By Andrew Christiansen
TUCSON, Arizona (KGUN) — If you walked into Davis Bilingual Elementary Magnet School this past month, you would hear music coming from the halls and inside the classrooms.
Some students like JJ Valenzuela, 11, look forward to mariachi camp all year.
He’s been going to the camp for about 6 years and is about to be in the sixth grade. He sings and also plays five instruments including the guitar, vihuela, harp, trumpet, and guitarron.
“It kind of just depends on the song, but I like really like doing both,” he said.
At the camp, other students also learn how to play the instruments JJ does, but also play the violin, trumpets, and all the instruments needed to play mariachi songs.
JJ is just one of the over 260 kids who were in the camp this year.
One of Valenzuela’s instructors is his dad Jaime Valenzuela.
“The music helps me with the bonding and with my kids,” he said.
Jaime took over for his dad, Dr. Alfredo Valenzuela, who has murals painted of him all over the school’s cafeteria.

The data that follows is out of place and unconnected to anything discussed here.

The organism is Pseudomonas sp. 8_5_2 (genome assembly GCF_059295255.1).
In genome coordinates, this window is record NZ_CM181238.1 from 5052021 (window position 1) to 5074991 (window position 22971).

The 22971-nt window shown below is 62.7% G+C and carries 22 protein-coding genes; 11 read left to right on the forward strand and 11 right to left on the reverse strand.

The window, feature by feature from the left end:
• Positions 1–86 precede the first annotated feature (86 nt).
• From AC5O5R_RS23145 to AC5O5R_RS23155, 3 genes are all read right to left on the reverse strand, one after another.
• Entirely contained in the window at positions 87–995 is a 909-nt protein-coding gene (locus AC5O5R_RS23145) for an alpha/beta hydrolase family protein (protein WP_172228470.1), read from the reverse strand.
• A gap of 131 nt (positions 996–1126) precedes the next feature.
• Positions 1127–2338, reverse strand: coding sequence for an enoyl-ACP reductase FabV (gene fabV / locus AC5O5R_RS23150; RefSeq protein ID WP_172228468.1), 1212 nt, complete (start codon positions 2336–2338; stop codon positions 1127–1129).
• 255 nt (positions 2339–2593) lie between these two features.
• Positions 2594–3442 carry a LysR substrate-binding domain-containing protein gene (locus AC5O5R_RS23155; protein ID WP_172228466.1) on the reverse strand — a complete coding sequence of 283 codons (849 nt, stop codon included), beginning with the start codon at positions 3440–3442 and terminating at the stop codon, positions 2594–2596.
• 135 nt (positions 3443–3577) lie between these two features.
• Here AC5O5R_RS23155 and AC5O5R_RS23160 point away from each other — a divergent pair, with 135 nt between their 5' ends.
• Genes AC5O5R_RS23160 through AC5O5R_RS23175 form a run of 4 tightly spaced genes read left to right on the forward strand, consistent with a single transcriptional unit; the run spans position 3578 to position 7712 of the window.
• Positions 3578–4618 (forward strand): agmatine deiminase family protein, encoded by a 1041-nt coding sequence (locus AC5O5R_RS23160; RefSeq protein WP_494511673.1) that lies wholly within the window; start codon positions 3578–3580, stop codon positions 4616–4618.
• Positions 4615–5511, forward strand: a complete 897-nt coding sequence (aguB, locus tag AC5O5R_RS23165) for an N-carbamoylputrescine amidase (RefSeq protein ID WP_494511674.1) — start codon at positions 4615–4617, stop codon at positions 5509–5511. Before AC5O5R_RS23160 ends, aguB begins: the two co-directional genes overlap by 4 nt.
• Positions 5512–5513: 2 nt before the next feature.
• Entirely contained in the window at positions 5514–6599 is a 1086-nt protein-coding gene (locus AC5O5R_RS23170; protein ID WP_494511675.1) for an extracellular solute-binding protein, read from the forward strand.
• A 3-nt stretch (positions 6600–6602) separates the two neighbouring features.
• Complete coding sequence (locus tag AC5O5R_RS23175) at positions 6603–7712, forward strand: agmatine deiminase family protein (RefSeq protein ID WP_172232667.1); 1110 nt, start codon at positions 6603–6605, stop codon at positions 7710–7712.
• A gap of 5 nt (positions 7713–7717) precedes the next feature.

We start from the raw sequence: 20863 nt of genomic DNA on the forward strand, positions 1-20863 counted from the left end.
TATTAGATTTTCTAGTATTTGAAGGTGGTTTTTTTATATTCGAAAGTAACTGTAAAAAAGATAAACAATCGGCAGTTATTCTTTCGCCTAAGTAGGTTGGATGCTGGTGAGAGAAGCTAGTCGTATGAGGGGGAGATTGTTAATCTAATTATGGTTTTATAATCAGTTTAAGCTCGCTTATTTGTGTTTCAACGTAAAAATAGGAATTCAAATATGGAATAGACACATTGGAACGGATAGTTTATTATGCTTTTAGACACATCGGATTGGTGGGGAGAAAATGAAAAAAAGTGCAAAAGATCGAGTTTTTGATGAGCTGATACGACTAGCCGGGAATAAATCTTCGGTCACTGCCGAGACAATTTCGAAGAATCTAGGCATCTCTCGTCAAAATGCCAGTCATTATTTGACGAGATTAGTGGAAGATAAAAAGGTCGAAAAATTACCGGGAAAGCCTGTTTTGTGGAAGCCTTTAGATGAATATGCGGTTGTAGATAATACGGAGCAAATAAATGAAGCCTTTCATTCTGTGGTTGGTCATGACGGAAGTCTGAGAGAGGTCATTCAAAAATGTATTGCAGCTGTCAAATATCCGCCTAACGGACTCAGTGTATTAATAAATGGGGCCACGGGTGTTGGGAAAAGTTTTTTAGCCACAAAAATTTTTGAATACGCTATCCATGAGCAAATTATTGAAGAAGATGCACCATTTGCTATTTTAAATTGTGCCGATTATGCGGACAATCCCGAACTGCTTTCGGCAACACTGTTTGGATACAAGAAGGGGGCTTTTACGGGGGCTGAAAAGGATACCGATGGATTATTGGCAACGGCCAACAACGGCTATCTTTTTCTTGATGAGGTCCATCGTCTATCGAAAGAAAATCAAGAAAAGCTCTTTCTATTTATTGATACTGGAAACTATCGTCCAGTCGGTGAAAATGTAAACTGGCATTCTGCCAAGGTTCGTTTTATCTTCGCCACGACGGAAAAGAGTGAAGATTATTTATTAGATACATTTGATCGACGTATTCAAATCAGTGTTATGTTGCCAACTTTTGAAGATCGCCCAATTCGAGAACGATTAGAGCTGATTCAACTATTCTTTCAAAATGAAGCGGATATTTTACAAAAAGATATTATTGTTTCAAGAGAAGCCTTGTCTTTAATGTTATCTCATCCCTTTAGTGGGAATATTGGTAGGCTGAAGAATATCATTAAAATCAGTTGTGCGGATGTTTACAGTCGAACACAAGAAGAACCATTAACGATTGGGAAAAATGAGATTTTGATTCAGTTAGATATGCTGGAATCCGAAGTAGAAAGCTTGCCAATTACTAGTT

Alfredo started working at the school in the early 1980s before Jaime became a student there in 1985.
“So many lives have been impacted through music. That’s the thing that surprises most people…is to see how many kids that have gone through our program,” Jaime Valenzuela said.
JJ has been learning from his dad and his grandfather and they have all performed together.
“I like making like memories and like…experiencing what my dad experienced from his dad,” he said.
However, it’s not just Jaime who is an instructor at the school. His brothers and sisters and their kids also teach classes at the camp.
“To have them here means a lot to me and to my dad,” Jaime Valenzuela said.
They also perform together at parties, fundraisers, educational conferences, and other local events.
“Sharing the culture of mariachi music is how we do that together,” Jaime Valenzuela said.
So if you see them playing at a concert or teaching at schools, for JJ, Jaime, and their family, music isn’t just their passion; it’s also their legacy.
“The music is what keeps the…keeps our family together. It’s the glue of our family,” Jaime said.
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